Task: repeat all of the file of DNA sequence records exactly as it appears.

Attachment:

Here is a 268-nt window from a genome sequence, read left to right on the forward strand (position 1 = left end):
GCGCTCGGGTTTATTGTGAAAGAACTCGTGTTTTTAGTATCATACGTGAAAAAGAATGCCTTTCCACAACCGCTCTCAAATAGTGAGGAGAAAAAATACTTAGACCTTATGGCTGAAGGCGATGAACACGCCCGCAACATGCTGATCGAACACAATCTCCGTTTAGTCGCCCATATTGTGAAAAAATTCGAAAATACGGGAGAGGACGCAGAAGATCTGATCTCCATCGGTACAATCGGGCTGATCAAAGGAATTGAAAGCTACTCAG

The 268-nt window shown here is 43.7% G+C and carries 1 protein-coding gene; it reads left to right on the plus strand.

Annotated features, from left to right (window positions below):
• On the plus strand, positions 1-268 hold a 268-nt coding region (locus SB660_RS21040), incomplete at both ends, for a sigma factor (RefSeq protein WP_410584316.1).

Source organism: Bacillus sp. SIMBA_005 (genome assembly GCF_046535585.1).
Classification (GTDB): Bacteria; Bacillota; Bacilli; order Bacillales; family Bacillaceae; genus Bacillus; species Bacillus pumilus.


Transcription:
Here is a 268-nt window from a genome sequence, read left to right on the forward strand (position 1 = left end):
GCGCTCGGGTTTATTGTGAAAGAACTCGTGTTTTTAGTATCATACGTGAAAAAGAATGCCTTTCCACAACCGCTCTCAAATAGTGAGGAGAAAAAATACTTAGACCTTATGGCTGAAGGCGATGAACACGCCCGCAACATGCTGATCGAACACAATCTCCGTTTAGTCGCCCATATTGTGAAAAAATTCGAAAATACGGGAGAGGACGCAGAAGATCTGATCTCCATCGGTACAATCGGGCTGATCAAAGGAATTGAAAGCTACTCAG

The 268-nt window shown here is 43.7% G+C and carries 1 protein-coding gene; it reads left to right on the plus strand.

Annotated features, from left to right (window positions below):
• On the plus strand, positions 1-268 hold a 268-nt coding region (locus SB660_RS21040), incomplete at both ends, for a sigma factor (RefSeq protein WP_410584316.1).

Source organism: Bacillus sp. SIMBA_005 (genome assembly GCF_046535585.1).
Classification (GTDB): Bacteria; Bacillota; Bacilli; order Bacillales; family Bacillaceae; genus Bacillus; species Bacillus pumilus.